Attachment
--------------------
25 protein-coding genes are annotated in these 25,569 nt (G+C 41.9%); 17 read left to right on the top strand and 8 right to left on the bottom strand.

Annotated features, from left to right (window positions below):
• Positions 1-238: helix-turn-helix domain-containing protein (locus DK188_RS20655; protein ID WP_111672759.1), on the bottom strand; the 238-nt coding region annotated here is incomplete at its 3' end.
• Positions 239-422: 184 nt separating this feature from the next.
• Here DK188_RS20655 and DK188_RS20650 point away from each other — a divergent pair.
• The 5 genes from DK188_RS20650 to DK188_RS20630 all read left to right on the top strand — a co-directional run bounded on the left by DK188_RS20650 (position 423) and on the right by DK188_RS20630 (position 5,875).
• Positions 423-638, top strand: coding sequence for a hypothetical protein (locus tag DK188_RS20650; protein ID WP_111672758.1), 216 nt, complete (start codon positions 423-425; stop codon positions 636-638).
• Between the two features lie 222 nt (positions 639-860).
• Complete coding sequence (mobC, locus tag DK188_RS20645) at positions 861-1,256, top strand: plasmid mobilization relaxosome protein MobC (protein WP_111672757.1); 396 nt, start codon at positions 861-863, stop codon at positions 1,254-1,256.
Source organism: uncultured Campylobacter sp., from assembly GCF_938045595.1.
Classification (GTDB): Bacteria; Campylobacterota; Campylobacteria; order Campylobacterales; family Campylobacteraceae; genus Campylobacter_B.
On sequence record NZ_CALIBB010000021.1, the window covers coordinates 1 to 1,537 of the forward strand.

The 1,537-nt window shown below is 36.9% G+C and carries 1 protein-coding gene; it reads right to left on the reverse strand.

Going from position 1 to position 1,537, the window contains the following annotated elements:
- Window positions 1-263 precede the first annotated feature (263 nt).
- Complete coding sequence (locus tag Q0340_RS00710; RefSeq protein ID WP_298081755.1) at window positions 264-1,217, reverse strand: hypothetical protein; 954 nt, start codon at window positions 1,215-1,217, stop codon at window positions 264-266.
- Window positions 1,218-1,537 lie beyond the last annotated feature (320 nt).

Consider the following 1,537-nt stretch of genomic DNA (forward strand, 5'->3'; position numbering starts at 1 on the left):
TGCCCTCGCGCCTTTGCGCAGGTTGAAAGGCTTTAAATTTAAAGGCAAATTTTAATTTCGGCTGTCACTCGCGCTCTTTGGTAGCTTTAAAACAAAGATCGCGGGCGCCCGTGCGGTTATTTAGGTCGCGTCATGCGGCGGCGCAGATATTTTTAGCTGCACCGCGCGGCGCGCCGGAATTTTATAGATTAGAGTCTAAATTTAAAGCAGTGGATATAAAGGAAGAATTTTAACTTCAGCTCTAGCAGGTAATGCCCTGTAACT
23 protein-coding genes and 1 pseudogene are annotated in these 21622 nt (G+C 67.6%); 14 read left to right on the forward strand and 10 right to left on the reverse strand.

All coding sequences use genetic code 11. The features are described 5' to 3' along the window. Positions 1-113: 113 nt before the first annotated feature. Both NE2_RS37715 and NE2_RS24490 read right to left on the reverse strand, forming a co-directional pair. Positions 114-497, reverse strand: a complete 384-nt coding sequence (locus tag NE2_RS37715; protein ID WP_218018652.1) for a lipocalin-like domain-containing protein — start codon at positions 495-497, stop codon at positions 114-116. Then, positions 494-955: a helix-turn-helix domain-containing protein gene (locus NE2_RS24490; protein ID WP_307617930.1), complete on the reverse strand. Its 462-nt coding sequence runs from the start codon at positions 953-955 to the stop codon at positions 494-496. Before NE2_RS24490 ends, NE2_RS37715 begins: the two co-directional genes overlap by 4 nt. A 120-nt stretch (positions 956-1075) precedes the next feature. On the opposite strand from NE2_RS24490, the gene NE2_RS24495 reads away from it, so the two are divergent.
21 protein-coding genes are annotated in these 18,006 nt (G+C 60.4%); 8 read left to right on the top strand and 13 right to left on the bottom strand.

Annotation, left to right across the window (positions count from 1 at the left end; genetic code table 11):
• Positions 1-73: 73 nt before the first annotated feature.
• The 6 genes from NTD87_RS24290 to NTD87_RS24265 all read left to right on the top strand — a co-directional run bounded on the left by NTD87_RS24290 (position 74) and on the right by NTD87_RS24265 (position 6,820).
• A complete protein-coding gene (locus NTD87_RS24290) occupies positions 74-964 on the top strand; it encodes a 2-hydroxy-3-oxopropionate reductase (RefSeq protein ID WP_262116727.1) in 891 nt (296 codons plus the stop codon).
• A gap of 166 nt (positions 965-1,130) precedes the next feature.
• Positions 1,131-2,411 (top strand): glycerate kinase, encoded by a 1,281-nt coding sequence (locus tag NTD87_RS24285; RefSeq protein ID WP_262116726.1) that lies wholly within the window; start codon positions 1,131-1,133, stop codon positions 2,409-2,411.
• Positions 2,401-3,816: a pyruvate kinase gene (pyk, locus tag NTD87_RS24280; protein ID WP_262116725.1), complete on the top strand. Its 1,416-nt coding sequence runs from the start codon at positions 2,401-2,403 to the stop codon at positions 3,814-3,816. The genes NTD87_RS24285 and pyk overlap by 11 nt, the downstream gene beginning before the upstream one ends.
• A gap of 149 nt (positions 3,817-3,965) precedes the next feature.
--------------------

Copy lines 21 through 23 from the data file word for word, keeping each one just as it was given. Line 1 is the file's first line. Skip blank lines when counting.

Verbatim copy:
All coding sequences use genetic code 11. The features are described 5' to 3' along the window. Positions 1-113: 113 nt before the first annotated feature. Both NE2_RS37715 and NE2_RS24490 read right to left on the reverse strand, forming a co-directional pair. Positions 114-497, reverse strand: a complete 384-nt coding sequence (locus tag NE2_RS37715; protein ID WP_218018652.1) for a lipocalin-like domain-containing protein — start codon at positions 495-497, stop codon at positions 114-116. Then, positions 494-955: a helix-turn-helix domain-containing protein gene (locus NE2_RS24490; protein ID WP_307617930.1), complete on the reverse strand. Its 462-nt coding sequence runs from the start codon at positions 953-955 to the stop codon at positions 494-496. Before NE2_RS24490 ends, NE2_RS37715 begins: the two co-directional genes overlap by 4 nt. A 120-nt stretch (positions 956-1075) precedes the next feature. On the opposite strand from NE2_RS24490, the gene NE2_RS24495 reads away from it, so the two are divergent.
21 protein-coding genes are annotated in these 18,006 nt (G+C 60.4%); 8 read left to right on the top strand and 13 right to left on the bottom strand.

Annotation, left to right across the window (positions count from 1 at the left end; genetic code table 11):